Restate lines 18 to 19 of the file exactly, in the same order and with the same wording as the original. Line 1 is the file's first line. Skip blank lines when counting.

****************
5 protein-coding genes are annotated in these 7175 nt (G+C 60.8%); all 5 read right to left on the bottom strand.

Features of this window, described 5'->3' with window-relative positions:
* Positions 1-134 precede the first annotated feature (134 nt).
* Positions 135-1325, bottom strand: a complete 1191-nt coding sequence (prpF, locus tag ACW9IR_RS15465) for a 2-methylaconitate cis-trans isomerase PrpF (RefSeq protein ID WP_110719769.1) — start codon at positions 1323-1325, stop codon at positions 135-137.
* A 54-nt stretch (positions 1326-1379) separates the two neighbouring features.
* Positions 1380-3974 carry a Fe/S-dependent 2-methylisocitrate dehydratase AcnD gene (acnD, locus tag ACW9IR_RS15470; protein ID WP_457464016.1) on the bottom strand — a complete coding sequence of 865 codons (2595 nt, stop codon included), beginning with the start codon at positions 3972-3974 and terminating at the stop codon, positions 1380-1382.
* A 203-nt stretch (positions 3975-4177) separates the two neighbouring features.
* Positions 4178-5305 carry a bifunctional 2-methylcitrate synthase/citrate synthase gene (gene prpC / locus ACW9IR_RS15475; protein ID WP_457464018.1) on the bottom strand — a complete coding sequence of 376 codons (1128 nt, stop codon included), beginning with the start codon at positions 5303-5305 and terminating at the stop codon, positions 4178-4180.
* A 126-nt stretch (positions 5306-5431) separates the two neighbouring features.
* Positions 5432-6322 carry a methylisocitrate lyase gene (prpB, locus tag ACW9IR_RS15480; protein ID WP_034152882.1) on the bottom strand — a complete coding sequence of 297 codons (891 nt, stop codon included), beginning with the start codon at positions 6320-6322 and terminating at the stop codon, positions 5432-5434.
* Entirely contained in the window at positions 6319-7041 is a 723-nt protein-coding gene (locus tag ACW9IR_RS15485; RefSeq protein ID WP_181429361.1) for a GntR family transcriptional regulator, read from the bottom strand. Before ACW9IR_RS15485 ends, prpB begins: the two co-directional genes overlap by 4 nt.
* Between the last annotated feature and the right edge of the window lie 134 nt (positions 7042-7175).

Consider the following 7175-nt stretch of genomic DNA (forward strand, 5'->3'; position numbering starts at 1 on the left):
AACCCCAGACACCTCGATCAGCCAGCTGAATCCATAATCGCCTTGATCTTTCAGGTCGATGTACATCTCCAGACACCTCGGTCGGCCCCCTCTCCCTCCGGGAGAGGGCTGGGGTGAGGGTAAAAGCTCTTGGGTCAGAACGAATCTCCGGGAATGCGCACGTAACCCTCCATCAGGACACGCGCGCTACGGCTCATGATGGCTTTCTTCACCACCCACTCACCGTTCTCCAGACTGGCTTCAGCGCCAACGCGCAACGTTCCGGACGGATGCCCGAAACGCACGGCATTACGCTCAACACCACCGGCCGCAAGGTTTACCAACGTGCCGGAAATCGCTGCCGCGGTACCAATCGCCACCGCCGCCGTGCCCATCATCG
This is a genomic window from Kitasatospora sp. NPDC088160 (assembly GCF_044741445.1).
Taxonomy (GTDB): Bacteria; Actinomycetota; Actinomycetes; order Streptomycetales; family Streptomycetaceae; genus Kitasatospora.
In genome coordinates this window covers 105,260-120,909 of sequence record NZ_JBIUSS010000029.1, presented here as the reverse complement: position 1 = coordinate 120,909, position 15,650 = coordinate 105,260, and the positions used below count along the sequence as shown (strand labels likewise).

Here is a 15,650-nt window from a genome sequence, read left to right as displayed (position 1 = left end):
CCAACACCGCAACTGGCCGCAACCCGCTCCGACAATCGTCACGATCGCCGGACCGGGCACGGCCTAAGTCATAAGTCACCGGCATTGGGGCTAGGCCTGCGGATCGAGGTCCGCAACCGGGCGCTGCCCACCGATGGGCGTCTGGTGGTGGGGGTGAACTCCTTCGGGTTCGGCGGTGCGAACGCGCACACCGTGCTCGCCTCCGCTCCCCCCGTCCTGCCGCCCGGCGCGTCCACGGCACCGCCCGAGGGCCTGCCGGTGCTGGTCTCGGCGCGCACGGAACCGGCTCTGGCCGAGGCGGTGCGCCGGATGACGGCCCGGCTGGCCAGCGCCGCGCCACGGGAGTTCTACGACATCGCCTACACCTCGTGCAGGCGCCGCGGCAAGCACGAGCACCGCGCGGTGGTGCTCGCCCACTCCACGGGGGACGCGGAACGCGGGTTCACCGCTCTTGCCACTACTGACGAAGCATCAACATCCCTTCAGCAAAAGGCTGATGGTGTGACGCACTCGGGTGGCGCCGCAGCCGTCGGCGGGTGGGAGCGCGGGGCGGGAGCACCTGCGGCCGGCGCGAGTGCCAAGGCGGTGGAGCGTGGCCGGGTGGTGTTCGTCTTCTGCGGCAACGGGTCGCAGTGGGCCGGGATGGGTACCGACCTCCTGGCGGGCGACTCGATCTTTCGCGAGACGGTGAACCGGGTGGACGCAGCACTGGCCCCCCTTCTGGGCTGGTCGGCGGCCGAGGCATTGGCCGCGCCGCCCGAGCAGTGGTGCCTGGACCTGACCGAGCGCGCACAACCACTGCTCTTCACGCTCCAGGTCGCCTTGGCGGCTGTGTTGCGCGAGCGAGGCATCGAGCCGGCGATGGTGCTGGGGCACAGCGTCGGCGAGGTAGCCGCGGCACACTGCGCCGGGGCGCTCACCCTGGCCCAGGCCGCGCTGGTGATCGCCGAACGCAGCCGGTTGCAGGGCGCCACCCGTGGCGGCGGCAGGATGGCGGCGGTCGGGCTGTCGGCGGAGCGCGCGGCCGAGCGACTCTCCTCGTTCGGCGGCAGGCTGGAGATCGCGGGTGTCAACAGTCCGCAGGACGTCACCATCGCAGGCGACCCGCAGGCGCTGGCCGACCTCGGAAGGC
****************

Here is a 15,650-nt window from a genome sequence, read left to right as displayed (position 1 = left end):
CCAACACCGCAACTGGCCGCAACCCGCTCCGACAATCGTCACGATCGCCGGACCGGGCACGGCCTAAGTCATAAGTCACCGGCATTGGGGCTAGGCCTGCGGATCGAGGTCCGCAACCGGGCGCTGCCCACCGATGGGCGTCTGGTGGTGGGGGTGAACTCCTTCGGGTTCGGCGGTGCGAACGCGCACACCGTGCTCGCCTCCGCTCCCCCCGTCCTGCCGCCCGGCGCGTCCACGGCACCGCCCGAGGGCCTGCCGGTGCTGGTCTCGGCGCGCACGGAACCGGCTCTGGCCGAGGCGGTGCGCCGGATGACGGCCCGGCTGGCCAGCGCCGCGCCACGGGAGTTCTACGACATCGCCTACACCTCGTGCAGGCGCCGCGGCAAGCACGAGCACCGCGCGGTGGTGCTCGCCCACTCCACGGGGGACGCGGAACGCGGGTTCACCGCTCTTGCCACTACTGACGAAGCATCAACATCCCTTCAGCAAAAGGCTGATGGTGTGACGCACTCGGGTGGCGCCGCAGCCGTCGGCGGGTGGGAGCGCGGGGCGGGAGCACCTGCGGCCGGCGCGAGTGCCAAGGCGGTGGAGCGTGGCCGGGTGGTGTTCGTCTTCTGCGGCAACGGGTCGCAGTGGGCCGGGATGGGTACCGACCTCCTGGCGGGCGACTCGATCTTTCGCGAGACGGTGAACCGGGTGGACGCAGCACTGGCCCCCCTTCTGGGCTGGTCGGCGGCCGAGGCATTGGCCGCGCCGCCCGAGCAGTGGTGCCTGGACCTGACCGAGCGCGCACAACCACTGCTCTTCACGCTCCAGGTCGCCTTGGCGGCTGTGTTGCGCGAGCGAGGCATCGAGCCGGCGATGGTGCTGGGGCACAGCGTCGGCGAGGTAGCCGCGGCACACTGCGCCGGGGCGCTCACCCTGGCCCAGGCCGCGCTGGTGATCGCCGAACGCAGCCGGTTGCAGGGCGCCACCCGTGGCGGCGGCAGGATGGCGGCGGTCGGGCTGTCGGCGGAGCGCGCGGCCGAGCGACTCTCCTCGTTCGGCGGCAGGCTGGAGATCGCGGGTGTCAACAGTCCGCAGGACGTCACCATCGCAGGCGACCCGCAGGCGCTGGCCGACCTCGGAAGGC